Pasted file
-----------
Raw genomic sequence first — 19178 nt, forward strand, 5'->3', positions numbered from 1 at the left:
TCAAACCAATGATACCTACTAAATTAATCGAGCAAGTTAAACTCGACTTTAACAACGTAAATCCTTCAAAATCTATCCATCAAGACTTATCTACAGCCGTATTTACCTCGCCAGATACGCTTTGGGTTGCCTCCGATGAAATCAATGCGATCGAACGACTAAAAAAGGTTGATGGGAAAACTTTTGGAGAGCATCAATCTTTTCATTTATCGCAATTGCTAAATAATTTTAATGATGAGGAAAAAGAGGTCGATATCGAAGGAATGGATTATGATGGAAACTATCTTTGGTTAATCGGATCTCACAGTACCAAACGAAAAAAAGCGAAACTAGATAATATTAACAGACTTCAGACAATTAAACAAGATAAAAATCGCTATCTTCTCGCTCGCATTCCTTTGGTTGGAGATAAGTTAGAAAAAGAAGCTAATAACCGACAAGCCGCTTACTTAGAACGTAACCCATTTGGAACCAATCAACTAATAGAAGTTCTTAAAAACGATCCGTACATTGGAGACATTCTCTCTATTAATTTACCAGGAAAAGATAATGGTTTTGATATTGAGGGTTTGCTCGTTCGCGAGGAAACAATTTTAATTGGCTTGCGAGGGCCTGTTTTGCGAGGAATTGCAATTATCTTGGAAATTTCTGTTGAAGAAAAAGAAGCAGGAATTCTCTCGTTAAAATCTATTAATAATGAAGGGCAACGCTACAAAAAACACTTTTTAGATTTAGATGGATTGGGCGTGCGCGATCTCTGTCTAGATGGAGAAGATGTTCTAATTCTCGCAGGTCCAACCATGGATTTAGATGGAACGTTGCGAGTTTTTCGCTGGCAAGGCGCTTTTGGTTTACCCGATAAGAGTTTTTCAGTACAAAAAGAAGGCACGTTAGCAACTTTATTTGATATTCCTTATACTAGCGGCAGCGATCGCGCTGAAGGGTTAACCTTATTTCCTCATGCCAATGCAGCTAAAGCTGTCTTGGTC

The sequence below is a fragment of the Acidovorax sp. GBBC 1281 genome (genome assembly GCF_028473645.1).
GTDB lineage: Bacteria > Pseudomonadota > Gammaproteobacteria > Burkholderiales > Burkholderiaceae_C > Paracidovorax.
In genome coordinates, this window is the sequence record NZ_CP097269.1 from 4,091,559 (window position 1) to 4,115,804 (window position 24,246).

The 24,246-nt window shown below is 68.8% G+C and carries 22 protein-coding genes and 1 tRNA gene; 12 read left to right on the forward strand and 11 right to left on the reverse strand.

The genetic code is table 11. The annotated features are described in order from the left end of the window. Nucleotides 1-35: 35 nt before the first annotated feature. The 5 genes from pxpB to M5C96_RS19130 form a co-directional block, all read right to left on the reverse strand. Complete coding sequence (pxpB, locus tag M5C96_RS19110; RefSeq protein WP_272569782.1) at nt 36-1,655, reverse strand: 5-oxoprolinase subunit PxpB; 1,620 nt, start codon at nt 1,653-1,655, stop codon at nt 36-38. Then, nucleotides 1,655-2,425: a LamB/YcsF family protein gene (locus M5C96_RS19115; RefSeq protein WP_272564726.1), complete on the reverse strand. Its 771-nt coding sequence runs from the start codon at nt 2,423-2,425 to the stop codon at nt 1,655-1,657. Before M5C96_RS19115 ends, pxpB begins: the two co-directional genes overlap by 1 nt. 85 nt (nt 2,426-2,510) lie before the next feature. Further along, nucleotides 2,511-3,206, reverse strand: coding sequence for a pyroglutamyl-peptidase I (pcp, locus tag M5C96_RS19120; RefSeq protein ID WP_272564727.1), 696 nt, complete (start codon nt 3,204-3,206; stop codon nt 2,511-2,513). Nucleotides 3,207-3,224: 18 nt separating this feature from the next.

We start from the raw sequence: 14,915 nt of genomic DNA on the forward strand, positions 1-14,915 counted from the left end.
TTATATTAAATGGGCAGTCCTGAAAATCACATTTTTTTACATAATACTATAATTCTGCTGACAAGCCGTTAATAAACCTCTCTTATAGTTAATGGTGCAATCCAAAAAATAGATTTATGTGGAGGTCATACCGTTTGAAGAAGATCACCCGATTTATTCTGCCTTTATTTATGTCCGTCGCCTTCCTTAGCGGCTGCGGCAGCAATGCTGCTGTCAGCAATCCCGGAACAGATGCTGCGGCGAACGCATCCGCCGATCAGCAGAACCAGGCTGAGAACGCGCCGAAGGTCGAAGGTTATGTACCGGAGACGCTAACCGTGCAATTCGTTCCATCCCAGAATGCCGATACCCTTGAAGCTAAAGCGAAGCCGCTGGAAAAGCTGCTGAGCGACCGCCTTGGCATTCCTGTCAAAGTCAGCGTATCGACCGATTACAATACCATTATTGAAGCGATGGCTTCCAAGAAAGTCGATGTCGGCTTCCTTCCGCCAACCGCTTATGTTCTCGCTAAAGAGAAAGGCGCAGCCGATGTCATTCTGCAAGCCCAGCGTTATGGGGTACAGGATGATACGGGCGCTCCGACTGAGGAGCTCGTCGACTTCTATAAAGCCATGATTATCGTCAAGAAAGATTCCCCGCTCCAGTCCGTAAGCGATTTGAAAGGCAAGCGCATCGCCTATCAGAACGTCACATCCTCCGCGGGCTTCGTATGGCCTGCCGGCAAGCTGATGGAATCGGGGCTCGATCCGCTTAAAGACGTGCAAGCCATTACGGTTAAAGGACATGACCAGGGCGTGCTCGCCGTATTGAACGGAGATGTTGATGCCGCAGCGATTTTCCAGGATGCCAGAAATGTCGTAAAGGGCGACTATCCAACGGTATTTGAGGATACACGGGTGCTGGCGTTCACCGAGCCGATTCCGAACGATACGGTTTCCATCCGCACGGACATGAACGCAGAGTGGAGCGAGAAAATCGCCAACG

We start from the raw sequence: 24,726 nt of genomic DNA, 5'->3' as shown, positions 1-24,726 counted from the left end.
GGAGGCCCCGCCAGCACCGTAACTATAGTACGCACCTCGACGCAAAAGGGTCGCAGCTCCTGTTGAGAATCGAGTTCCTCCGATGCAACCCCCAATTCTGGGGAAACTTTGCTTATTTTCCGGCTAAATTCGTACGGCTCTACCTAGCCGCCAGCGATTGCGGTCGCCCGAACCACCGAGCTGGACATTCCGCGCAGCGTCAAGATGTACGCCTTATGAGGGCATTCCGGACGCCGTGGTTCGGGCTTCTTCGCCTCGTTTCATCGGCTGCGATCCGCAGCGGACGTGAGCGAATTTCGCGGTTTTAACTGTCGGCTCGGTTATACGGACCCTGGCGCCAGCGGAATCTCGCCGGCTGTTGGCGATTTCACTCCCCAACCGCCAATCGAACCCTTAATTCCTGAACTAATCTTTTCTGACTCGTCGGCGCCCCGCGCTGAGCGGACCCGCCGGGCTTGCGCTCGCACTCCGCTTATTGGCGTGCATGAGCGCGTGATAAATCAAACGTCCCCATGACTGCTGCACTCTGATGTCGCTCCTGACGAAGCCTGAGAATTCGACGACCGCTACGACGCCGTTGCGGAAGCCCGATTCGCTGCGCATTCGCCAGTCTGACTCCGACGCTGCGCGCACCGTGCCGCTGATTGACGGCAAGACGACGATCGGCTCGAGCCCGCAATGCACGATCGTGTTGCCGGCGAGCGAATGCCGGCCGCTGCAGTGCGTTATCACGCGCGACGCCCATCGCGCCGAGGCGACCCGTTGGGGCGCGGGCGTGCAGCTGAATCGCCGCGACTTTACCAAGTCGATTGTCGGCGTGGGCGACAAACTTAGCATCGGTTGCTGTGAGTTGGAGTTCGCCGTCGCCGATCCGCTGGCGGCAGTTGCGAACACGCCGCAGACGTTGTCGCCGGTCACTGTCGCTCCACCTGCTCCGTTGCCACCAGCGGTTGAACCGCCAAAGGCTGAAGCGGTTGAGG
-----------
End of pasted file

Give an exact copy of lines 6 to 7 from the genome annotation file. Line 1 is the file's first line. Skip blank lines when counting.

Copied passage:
The 24,246-nt window shown below is 68.8% G+C and carries 22 protein-coding genes and 1 tRNA gene; 12 read left to right on the forward strand and 11 right to left on the reverse strand.

The genetic code is table 11. The annotated features are described in order from the left end of the window. Nucleotides 1-35: 35 nt before the first annotated feature. The 5 genes from pxpB to M5C96_RS19130 form a co-directional block, all read right to left on the reverse strand. Complete coding sequence (pxpB, locus tag M5C96_RS19110; RefSeq protein WP_272569782.1) at nt 36-1,655, reverse strand: 5-oxoprolinase subunit PxpB; 1,620 nt, start codon at nt 1,653-1,655, stop codon at nt 36-38. Then, nucleotides 1,655-2,425: a LamB/YcsF family protein gene (locus M5C96_RS19115; RefSeq protein WP_272564726.1), complete on the reverse strand. Its 771-nt coding sequence runs from the start codon at nt 2,423-2,425 to the stop codon at nt 1,655-1,657. Before M5C96_RS19115 ends, pxpB begins: the two co-directional genes overlap by 1 nt. 85 nt (nt 2,426-2,510) lie before the next feature. Further along, nucleotides 2,511-3,206, reverse strand: coding sequence for a pyroglutamyl-peptidase I (pcp, locus tag M5C96_RS19120; RefSeq protein ID WP_272564727.1), 696 nt, complete (start codon nt 3,204-3,206; stop codon nt 2,511-2,513). Nucleotides 3,207-3,224: 18 nt separating this feature from the next.